A Judge ruled Wednesday afternoon that the state could retain custody of 249 dogs seized from a kennel in Buxton in August.

The owners of the kennel, John Frasca, 53, and Heidi Frasca, 52, didn’t appear at the hearing in Biddeford District Court. They have 21 days to appeal the ruling, according to York County District Attorney Mark Lawrence.

“We’re looking at taking it to a higher court,” John Frasca said in an interview after the hearing.

“I’m not bringing my bat and ball into their ballpark,” Frasca said, when asked why he hadn’t appeared in court.

Approximately 30 people were present in the courtroom where prosecutor Jessica Christensen was accompanied by State Veterinarian Christine Fraser and Buxton Officer Mike Grovo, who carried what appeared to be a box of documents.

“The kennel was in horrible condition the day the kennel was seized,” Christensen told Judge Christine Foster, who ruled that the dogs should be placed in permanent state care.

Outside the court house, protesters were gathered, carrying signs that objected to the treatment the animals had received at what many of them described as a “puppy mill.”

“I came because animals should not be treated in a way to make money off of them,” said protester Maggie Jones, who lives a short distance from the kennel in Buxton. “Puppy mills in general deny basic care.”

Buxton police and animal welfare agents raided the J’aime Kennel, located at 35 Paucek Road, on Aug. 21, seizing 249 dogs. The Frascas were issued 14 summonses for an unlicensed kennel, two summonses for animal cruelty and one summons for failure to provide necessary medical treatment to animals. The Frascas deny the allegations and face a November court date for the criminal charges.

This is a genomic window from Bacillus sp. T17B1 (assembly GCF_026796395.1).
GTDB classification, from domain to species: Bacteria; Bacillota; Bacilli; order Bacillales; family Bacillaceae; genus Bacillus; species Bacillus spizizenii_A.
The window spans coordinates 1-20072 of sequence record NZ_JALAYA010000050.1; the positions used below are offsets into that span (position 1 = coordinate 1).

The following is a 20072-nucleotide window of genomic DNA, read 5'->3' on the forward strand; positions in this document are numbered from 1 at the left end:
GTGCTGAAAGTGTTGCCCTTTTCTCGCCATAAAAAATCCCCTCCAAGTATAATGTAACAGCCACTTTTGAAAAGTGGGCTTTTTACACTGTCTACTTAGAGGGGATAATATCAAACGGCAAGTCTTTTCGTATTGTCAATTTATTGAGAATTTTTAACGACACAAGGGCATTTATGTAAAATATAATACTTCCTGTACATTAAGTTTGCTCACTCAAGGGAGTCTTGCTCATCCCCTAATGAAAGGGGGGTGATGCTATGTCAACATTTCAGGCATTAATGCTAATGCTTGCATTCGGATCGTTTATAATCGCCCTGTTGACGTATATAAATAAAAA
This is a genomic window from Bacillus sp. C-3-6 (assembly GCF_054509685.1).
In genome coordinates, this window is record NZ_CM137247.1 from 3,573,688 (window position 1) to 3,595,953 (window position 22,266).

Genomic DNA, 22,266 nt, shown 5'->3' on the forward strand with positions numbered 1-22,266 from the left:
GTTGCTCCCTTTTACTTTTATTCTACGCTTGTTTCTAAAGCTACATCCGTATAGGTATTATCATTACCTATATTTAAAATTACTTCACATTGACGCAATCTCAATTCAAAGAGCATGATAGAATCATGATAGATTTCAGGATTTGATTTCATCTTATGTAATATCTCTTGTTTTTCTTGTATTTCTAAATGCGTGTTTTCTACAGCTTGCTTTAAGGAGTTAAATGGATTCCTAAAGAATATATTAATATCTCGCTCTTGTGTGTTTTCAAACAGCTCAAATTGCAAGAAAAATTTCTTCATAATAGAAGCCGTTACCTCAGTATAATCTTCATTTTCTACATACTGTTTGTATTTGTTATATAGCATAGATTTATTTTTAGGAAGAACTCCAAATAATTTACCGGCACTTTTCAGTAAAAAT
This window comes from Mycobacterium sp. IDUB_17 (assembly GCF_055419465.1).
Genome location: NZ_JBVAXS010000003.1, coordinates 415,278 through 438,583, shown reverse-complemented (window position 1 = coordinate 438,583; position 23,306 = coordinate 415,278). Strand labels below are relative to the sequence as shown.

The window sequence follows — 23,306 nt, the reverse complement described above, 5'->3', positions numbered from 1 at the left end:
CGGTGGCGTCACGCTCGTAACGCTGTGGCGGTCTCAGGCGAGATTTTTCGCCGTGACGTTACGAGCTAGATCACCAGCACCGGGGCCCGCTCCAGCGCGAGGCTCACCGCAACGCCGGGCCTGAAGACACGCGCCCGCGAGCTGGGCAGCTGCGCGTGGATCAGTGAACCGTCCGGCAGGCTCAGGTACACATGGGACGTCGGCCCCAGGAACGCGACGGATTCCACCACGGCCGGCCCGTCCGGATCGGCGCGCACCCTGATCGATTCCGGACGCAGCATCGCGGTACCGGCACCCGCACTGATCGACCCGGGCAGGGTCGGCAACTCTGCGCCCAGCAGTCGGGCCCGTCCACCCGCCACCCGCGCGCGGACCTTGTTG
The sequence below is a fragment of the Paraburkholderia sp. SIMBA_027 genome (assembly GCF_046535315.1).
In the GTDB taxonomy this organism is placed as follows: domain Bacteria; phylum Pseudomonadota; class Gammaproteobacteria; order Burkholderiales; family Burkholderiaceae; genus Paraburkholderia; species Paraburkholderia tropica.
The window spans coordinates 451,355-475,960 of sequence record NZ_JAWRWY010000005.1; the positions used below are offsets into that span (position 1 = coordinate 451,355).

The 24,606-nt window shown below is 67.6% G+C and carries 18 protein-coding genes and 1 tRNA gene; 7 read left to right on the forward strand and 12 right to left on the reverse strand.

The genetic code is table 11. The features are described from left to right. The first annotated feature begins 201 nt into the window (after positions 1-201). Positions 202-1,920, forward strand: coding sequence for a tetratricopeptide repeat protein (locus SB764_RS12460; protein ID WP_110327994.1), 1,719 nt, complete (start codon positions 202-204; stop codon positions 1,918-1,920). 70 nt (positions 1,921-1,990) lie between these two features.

The state didn’t renew the kennel’s license last November. This summer, the state had scheduled a hearing for September, the Frascas said. But, after receiving complaints from the public, the state got a warrant for the raid.

After the seizure, dogs at the kennel have been tested for giardia after the state said a puppy sold by the kennel had the disease. Police also said several dogs were diagnosed with Sarcoptic Mange, which can be passed to humans.

As of Tuesday, the Frascas had been unable to retain a lawyer. John Frasca claims evidence was gathered illegally and a warrant on the day of the raid was invalid. Prior to the hearing Wednesday, he had said he planned to ask for a jury trial.

The high-profile case has drawn attention of animal rights activists. Robert Fisk, director of Maine Friends of Animals, the group that organized the protest outside of the court house, said about 50 people from his group supported the animal welfare program. Fisk said the kennel had 80 violations in three years.

“They were nothing more than a glorified puppy mill,” Fisk said.

Gail Marcotte of Biddeford was one of the protesters on the sidewalk in front of the court house. “I don’t think the animals should be used. No one has the right to hurt the animals,” Marcotte said.

Another supporter, Beth Hazen of Kennebunk, has been a volunteer helping some of the agencies at the Buxton kennel. “I want to make sure they don’t get the animals back,” Hazen said. “I cried there, I still cry.

But pet owner Thelma True of West Gardiner sat in the courtroom in support of the Frascas. True said she had been in the kennel a few days before the raid and said it was beautiful. True said the kennel was equipped with stainless steel feed pans and an automatic watering system.

Another kennel owner, Steve Mason, felt the case should have been dismissed. “They want to shut down anyone who breeds dogs in Maine,” Mason said about the state.